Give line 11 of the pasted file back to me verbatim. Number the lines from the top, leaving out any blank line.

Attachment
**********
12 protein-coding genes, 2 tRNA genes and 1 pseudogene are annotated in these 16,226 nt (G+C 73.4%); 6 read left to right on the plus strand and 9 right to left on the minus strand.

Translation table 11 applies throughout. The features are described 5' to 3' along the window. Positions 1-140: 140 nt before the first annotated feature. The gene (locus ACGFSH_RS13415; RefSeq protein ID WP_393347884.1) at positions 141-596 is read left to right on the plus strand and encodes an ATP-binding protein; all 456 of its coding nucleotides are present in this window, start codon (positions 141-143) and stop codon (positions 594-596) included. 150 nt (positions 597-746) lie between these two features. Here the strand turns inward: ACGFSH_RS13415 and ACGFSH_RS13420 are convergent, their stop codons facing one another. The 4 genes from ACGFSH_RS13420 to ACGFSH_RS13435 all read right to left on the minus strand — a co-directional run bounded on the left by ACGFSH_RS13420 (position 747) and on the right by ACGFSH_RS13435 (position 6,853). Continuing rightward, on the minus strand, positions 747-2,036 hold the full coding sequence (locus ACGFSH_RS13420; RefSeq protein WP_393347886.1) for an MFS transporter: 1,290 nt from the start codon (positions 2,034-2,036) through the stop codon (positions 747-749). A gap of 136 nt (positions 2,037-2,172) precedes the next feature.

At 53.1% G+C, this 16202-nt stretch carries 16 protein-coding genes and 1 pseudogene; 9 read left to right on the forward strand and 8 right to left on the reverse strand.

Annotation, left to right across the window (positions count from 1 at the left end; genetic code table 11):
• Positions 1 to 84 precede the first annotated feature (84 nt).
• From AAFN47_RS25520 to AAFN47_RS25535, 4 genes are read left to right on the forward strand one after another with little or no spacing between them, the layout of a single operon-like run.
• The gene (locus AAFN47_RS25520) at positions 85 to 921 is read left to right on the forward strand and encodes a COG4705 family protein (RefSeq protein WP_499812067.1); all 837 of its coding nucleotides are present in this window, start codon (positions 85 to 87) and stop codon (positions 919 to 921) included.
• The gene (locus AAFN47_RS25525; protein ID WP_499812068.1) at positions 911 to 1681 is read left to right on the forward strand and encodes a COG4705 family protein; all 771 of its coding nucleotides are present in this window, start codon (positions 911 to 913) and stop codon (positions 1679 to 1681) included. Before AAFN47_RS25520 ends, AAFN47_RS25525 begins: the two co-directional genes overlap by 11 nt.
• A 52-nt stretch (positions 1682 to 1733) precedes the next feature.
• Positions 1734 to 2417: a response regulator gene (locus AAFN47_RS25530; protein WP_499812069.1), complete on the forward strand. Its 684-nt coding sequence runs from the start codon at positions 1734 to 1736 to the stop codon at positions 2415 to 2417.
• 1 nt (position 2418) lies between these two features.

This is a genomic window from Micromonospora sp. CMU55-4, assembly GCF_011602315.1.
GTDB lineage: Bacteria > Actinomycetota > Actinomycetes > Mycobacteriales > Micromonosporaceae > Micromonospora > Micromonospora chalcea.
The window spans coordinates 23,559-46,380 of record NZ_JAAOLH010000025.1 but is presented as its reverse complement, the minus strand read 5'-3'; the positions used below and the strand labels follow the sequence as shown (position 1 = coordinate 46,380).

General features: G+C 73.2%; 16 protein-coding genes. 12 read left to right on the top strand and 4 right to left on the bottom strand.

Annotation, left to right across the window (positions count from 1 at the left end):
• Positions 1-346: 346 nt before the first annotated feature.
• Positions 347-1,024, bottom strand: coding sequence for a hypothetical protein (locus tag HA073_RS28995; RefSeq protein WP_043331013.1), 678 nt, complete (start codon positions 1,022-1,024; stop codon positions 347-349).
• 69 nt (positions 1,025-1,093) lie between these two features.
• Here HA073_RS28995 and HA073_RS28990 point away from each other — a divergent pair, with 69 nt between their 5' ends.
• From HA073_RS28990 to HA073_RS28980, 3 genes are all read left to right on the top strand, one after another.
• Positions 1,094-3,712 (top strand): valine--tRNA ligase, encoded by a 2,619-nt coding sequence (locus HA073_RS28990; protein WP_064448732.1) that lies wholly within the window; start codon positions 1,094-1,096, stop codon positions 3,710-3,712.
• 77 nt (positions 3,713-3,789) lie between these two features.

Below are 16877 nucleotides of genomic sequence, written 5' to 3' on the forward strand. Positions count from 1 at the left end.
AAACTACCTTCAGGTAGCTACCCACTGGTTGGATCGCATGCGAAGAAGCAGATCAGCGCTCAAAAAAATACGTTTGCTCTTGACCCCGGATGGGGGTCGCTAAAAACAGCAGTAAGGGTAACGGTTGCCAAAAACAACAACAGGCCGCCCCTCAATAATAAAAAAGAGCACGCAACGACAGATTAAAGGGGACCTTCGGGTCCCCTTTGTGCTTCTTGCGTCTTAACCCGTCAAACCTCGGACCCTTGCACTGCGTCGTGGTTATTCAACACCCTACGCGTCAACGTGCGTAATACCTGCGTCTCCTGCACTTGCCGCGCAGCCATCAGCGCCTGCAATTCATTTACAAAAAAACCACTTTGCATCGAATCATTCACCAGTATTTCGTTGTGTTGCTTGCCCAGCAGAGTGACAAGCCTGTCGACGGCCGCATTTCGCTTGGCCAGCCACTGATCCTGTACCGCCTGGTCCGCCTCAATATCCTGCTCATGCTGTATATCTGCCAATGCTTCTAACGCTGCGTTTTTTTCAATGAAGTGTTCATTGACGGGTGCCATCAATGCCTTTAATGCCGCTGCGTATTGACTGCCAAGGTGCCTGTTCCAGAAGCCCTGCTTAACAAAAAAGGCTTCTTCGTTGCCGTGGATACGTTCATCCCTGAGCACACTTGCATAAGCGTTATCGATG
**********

• 1 nt (position 2418) lies between these two features.